We not feel the impact of the new 15% tax rate as the lowest immediately but the effects will be wide-ranging over the mid and long term. It basically affects big companies, techs especially. It also fits with the Biden's administration proposal to increase corporate taxes at home. The president has proposed increasing the current corporate rate of 21% to 28%; it was slashed from 35% in former President Donald Trump's 2017 tax bill.
Major economies are aiming to discourage multinationals from shifting profits - and tax revenues - to low-tax countries regardless of where their sales are made. While this is G7 to start with, it's an important starting point to bring in G20 and then OECD's 140 countries. The OECD and G20 countries aim to reach consensus on both by mid-year, but the talks on a global corporate minimum are technically simpler and less contentious. If a broad consensus is reached, it will be extremely hard for any low-tax country to try and block an agreement.
Increasingly, income from intangible sources such as drug patents, software and royalties on intellectual property has migrated to these jurisdictions, allowing companies to avoid paying higher taxes in their traditional home countries. The issue can be contentious within the European Union, where various member states charge different corporate tax rates and can attract big-name firms by doing so. Ireland's tax rate, for example, is 12.5%, while France's can be as high as 31%.
The key is that 15% would be the minimum to apply on overseas profits. The differential between home and overseas tax rates would narrow substantially, making it harder to justify putting "more profits overseas". Other items still to be negotiated include whether investment funds and real estate investment trusts should be covered, when to apply the new rate and ensuring it is compatible with U.S. tax reforms aimed at deterring erosion.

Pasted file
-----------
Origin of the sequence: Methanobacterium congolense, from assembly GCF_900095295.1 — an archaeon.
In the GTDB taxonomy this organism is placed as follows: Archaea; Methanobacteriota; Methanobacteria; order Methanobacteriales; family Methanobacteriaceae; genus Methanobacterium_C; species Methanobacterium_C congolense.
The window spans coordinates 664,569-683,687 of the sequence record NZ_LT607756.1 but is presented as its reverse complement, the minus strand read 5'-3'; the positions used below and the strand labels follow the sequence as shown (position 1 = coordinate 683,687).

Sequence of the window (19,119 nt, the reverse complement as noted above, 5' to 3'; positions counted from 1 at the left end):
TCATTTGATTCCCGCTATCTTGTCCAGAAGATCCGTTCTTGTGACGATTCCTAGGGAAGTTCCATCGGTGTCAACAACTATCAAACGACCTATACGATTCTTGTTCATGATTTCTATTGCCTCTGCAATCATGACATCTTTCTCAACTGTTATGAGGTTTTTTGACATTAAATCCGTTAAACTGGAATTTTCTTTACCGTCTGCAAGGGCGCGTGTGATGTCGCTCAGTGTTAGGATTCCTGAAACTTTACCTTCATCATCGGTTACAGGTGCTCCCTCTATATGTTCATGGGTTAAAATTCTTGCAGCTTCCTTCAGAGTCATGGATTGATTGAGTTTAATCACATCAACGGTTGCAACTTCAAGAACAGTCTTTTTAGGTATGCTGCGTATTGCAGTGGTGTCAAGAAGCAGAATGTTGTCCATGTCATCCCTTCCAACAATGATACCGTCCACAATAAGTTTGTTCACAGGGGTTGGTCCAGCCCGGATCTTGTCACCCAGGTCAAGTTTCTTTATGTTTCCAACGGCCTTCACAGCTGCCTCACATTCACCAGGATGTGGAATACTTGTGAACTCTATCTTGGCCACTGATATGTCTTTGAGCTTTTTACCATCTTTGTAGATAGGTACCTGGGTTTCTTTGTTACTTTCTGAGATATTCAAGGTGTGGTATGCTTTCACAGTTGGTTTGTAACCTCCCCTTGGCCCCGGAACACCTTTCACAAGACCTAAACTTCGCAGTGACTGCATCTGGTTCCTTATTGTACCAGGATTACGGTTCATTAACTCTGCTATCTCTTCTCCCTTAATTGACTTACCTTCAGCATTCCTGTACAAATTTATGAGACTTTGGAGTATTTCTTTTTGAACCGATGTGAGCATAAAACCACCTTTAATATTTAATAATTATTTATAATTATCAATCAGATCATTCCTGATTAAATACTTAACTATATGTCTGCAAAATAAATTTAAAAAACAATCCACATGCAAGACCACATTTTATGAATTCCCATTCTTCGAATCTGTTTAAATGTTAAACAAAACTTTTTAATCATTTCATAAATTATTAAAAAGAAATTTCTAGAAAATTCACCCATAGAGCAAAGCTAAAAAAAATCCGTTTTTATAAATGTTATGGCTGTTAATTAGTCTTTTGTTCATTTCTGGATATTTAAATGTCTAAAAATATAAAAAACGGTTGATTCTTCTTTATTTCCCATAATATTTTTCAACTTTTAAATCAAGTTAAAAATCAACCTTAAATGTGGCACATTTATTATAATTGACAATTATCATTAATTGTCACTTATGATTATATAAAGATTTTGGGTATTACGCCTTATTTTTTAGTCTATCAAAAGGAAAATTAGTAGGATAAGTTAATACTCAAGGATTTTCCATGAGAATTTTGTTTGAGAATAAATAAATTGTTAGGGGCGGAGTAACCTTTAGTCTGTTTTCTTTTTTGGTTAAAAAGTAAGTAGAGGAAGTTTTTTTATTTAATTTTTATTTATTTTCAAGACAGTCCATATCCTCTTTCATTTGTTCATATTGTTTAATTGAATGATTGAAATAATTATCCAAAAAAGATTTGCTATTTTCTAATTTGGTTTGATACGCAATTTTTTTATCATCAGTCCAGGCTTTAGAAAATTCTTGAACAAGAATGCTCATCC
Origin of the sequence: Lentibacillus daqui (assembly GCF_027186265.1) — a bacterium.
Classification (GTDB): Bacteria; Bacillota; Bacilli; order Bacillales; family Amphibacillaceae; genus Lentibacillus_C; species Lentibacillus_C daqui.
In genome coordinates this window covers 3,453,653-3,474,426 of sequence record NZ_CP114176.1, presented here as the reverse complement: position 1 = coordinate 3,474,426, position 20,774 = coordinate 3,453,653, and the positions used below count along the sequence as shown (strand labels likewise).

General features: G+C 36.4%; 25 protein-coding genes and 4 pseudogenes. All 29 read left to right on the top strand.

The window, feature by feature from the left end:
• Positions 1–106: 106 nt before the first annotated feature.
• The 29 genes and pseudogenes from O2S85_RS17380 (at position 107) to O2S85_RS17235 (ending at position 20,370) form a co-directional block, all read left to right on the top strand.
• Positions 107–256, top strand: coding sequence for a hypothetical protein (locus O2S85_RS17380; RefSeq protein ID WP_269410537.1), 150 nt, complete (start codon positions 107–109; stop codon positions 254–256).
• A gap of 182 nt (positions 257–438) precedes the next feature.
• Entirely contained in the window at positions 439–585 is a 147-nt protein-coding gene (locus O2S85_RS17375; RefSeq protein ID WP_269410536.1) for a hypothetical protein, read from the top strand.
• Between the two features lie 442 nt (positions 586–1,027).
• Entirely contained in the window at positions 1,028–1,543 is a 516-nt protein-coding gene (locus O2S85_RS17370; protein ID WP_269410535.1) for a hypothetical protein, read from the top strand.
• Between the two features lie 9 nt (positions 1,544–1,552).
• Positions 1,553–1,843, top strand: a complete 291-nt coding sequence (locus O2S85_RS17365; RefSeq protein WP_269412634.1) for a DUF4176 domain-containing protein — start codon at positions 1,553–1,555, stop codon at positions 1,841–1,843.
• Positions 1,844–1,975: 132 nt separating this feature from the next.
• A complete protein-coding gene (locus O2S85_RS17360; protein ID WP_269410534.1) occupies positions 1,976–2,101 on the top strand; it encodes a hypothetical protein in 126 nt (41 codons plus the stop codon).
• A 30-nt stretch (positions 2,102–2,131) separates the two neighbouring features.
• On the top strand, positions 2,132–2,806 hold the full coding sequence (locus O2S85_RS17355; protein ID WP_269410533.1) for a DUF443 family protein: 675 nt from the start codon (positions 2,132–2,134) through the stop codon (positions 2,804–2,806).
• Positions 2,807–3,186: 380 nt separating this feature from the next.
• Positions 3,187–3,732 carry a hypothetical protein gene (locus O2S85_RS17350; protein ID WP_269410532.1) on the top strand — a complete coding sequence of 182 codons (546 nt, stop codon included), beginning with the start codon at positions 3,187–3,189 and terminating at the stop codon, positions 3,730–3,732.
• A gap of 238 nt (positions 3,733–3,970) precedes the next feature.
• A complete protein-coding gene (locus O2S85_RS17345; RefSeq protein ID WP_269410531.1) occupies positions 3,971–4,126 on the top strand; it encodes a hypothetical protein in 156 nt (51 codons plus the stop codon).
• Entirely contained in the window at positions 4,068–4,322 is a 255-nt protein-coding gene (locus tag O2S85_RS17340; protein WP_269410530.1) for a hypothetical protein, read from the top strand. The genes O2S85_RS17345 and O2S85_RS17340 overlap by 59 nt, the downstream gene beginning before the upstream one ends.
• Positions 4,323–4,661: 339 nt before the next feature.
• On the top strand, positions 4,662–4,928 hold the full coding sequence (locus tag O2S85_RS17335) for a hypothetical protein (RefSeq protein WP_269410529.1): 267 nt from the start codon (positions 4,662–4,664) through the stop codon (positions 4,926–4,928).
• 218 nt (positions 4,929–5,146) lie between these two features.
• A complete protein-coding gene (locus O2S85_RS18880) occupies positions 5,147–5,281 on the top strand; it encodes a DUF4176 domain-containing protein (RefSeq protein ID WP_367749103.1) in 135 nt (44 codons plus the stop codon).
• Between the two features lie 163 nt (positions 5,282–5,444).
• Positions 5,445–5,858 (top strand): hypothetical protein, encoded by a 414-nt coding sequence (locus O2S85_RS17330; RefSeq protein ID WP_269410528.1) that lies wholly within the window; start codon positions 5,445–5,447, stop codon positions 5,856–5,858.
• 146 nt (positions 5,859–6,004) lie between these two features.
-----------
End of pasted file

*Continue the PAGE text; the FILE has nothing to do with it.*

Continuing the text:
Republican critics have charged that the move would lead American firms to relocate abroad, hurting domestic jobs and investment. The international tax agreement helps the White House argue that it can lift domestic tax rates without pushing multinationals abroad, because under the agreement they would still face a minimum level of taxation.
The agreement would also impose an additional tax on some of the largest multinational companies, potentially forcing technology giants like Amazon, Facebook and Google as well as other big global businesses to pay taxes to countries based on where their goods or services are sold, regardless of whether they have a physical presence in that nation.
Officials described the pact as a historic agreement that could reshape global commerce and solidify public finances that have been eroded after more than a year of combating the coronavirus pandemic. The deal comes after several years of fraught negotiations and, if enacted, would reverse a race to the bottom on international tax rates. It would also put to rest a fight between the United States and Europe over how to tax big technology companies.
Garnering wider support will not be easy. Ireland, which has a tax rate of 12.5 percent, has come out against the global minimum tax, arguing that it would be disruptive to its economic model. Some major countries such as China have been quietly tracking the proceedings but are considered unlikely to buy in. Finance officials believe that if enough advanced economies sign on, then other countries will be compelled to follow suit and they plan to exert political pressure on Ireland to join the agreement.
p/s: Natasha Liana Hudson, born in Ipoh, Perak, Malaysia, is a model, actress, writer, and singer. She is an award winning actress that has been seen on numerous television commercials, films and TV series in Malaysia and Indonesia. She also published two books in 2007, one an English poetry book titled My heart, My soul, My passion and a children's story book titled Puisi Indah Si Pari Pari.